Concerns about operating the electricity networks when there are high levels of renewables generation can be overcome without significant costs to the consumer through effective deployment of existing and emerging technologies, according to analysis from the National Infrastructure Commission.
The existing electricity network was designed around generation from coal, nuclear and gas-powered generation. Increasing the proportion of renewable generation to 65% by 2030 limits the scope for using these traditional sources of generation for managing electricity supply, says the NIC.
Operability of highly renewable electricity systems sets out how this will create potential challenges to the four key functions of an effective electricity network: its capacity to respond (inertia), its stability (short circuit level), its efficiency (voltage control) and capacity to deal with plant failures (system restoration). The UK’s electricity system will need to be adapted in response.
The commission’s analysis confirms that these challenges can be managed through a combination of technologies already widely in use – such as synchronous condensers – and new technologies that modify how renewable generators are connected to the grid.
Professor David Fisk, member of the National Infrastructure Commission, said: “Our findings should give reassurance that the electricity system can remain stable and operable when a high proportion of power is being generated from renewables. But with less scope for using traditional power stations to manage the networks, we have to future-proof the system.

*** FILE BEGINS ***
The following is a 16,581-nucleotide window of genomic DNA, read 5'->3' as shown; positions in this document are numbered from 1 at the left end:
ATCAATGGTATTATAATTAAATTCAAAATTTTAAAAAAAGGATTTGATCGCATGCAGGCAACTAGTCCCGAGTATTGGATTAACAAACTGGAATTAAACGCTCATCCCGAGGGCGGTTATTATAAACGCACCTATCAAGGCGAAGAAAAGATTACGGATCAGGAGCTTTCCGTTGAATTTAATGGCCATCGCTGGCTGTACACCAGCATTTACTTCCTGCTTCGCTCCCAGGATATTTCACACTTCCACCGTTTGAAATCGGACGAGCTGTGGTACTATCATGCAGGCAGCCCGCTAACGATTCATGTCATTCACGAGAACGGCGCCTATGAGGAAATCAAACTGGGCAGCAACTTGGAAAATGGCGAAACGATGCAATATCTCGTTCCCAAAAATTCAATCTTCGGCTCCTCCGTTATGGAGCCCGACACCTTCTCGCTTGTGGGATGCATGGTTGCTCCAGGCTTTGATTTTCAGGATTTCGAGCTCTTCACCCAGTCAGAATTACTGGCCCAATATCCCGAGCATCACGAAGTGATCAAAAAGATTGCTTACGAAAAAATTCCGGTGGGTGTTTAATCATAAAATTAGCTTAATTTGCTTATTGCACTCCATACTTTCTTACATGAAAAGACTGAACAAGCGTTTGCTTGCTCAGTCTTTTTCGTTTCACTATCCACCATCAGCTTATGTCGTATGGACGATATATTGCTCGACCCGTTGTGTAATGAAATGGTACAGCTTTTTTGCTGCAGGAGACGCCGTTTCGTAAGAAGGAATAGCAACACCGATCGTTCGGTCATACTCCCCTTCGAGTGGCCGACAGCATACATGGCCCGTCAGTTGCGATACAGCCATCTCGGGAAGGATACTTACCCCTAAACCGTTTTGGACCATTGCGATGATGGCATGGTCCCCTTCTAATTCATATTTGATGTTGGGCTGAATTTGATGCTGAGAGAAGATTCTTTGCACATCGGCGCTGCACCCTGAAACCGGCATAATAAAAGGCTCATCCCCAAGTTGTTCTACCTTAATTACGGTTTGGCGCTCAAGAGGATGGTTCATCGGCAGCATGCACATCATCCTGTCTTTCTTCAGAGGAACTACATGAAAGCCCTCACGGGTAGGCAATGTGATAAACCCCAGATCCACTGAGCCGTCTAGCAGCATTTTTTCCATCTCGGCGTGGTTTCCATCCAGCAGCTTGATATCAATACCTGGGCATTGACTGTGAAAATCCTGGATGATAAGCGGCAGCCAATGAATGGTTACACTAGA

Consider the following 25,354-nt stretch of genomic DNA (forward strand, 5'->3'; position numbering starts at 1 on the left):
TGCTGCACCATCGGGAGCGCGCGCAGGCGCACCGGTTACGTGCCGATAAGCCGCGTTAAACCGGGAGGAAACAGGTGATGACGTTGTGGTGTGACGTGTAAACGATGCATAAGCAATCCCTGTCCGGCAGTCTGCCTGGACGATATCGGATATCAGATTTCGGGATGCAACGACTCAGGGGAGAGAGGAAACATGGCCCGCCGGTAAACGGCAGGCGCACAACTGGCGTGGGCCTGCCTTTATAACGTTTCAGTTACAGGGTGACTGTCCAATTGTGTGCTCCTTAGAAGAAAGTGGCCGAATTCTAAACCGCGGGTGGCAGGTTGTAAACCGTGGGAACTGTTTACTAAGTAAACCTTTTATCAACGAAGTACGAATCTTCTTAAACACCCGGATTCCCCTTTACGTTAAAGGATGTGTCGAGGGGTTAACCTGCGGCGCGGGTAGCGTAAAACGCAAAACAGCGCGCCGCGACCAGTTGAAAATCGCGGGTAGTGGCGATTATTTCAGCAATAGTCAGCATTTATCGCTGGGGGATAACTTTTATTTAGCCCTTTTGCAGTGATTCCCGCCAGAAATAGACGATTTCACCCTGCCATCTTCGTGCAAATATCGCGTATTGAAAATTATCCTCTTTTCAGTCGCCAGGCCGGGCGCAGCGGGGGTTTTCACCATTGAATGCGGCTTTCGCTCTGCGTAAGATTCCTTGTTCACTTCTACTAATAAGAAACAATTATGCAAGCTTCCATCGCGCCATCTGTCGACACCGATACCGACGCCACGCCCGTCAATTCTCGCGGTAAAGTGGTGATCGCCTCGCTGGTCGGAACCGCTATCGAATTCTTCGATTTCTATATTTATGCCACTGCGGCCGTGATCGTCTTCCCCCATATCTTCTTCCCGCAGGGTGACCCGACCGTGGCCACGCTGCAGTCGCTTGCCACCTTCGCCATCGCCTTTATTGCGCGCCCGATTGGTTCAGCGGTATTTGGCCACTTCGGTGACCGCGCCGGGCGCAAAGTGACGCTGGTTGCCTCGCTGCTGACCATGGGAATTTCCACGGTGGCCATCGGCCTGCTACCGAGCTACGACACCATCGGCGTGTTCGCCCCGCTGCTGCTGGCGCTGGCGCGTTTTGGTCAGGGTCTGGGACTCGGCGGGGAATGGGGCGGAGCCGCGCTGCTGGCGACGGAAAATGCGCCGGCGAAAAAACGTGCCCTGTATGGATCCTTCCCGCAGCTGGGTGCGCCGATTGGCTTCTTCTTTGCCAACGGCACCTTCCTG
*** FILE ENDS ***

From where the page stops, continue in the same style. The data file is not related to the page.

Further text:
“The investments necessary for a renewable future are affordable, but need government and operators to take steps now to stimulate the market to generate solutions that ensure the electricity system continues to offer a reliable supply. The electricity system operator’s commitment to run a zero carbon grid by 2025 is a very welcome step.”
The commission concludes that developing efficient markets will support the development of the mix of solutions needed, at the lowest possible prices. The cost of meeting the operability challenges presented by increased renewables is not expected to be significant compared to the cost of the overall electricity system.
The report follows commitments made in the government’s ‘10-point plan for a green industrial revolution’ published last November in areas such as wind power, decarbonising heating, developing hydrogen and carbon capture and storage, further details of which are expected this year.
Commission analysis published in August 2020 showed that sharp falls in the cost of renewable generation meant that Britain meeting two thirds of electricity generation need through renewable sources by 2030 could be achieved at the same overall cost as meeting only half of total demand by that date.